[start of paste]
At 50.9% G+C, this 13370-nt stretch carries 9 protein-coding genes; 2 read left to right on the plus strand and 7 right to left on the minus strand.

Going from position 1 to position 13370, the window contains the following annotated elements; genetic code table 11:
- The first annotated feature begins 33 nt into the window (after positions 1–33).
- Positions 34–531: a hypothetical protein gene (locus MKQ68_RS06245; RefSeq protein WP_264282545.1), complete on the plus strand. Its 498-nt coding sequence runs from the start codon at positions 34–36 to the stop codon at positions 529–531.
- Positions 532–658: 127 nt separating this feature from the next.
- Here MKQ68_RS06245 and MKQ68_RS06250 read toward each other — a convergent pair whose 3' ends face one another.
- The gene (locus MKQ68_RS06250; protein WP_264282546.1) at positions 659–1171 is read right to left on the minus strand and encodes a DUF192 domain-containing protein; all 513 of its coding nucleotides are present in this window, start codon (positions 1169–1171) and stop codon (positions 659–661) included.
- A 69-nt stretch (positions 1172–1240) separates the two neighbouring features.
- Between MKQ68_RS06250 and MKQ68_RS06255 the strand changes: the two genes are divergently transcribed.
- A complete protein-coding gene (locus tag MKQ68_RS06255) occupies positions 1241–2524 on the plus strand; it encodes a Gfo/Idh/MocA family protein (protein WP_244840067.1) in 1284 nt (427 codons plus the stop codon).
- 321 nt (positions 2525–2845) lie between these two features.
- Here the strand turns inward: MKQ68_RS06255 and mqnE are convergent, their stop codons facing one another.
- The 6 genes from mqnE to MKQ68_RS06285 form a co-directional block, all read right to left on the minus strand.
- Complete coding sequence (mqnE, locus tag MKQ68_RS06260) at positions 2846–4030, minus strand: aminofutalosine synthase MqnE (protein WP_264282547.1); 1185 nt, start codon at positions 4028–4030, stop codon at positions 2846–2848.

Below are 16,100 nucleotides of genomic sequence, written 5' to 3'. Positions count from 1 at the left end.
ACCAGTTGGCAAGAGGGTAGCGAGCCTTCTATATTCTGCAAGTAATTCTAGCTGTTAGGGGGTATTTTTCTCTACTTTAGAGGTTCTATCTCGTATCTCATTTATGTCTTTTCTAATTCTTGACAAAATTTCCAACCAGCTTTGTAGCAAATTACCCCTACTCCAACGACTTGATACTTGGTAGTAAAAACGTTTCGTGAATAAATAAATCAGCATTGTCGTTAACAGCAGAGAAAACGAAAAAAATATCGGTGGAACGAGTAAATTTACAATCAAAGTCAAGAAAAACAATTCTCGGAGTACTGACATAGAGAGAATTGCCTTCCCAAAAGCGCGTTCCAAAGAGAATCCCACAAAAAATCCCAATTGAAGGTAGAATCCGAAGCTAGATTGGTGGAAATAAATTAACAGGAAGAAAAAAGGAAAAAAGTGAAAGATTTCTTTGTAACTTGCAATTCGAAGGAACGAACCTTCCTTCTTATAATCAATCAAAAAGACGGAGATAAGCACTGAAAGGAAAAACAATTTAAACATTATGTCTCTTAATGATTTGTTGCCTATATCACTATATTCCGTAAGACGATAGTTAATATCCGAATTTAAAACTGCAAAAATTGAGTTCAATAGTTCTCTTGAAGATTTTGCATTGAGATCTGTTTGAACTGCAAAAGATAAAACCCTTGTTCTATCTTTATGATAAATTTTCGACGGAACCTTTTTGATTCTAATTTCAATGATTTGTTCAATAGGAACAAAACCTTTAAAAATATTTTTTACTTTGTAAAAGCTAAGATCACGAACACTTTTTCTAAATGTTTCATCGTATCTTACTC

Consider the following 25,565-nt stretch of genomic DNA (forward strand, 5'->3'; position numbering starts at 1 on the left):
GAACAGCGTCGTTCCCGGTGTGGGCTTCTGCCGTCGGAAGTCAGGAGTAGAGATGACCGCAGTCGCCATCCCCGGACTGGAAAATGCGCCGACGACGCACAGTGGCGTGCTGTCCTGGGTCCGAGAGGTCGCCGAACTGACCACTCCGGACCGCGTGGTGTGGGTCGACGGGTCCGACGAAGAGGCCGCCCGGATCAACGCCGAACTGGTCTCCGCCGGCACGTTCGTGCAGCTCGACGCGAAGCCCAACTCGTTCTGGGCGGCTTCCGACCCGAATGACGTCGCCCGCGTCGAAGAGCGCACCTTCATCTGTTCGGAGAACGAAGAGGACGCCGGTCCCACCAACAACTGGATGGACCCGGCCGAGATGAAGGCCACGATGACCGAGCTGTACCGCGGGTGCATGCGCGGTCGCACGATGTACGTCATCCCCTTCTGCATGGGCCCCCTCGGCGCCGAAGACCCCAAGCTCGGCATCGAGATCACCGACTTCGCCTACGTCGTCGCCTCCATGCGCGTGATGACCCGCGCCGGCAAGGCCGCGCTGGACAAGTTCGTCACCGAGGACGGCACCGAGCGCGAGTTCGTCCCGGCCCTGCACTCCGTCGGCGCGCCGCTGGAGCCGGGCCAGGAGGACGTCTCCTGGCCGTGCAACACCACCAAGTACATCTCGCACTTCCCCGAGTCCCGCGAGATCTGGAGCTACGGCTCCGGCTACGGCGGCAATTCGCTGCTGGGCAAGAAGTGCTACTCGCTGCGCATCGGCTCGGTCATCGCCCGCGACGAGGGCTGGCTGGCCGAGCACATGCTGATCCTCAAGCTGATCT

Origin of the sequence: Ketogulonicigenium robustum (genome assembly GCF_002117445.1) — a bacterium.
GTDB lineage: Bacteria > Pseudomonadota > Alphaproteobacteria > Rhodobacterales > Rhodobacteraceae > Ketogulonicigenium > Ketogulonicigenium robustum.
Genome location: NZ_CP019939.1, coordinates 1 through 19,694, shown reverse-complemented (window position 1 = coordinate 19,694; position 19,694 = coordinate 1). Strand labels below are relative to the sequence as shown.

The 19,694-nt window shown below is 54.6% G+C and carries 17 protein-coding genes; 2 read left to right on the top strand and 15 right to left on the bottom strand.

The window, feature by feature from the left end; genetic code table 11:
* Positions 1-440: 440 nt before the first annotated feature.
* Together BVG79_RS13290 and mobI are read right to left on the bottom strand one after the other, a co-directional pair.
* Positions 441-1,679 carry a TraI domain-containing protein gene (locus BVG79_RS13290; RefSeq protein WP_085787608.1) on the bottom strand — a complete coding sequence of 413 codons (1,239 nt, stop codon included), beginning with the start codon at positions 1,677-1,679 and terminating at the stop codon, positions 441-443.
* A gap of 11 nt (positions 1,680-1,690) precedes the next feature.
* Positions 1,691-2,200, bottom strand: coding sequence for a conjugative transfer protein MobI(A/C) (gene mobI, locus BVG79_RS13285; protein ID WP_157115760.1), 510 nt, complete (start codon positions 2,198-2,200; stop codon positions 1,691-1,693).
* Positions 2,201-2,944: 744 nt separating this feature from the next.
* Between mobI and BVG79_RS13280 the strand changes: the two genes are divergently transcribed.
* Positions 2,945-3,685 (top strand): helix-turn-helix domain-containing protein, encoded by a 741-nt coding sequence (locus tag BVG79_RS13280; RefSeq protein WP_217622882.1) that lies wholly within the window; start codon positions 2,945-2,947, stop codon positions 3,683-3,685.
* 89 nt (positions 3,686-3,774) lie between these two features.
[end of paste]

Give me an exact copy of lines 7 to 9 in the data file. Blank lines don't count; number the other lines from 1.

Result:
- The gene (locus MKQ68_RS06250; protein WP_264282546.1) at positions 659–1171 is read right to left on the minus strand and encodes a DUF192 domain-containing protein; all 513 of its coding nucleotides are present in this window, start codon (positions 1169–1171) and stop codon (positions 659–661) included.
- A 69-nt stretch (positions 1172–1240) separates the two neighbouring features.
- Between MKQ68_RS06250 and MKQ68_RS06255 the strand changes: the two genes are divergently transcribed.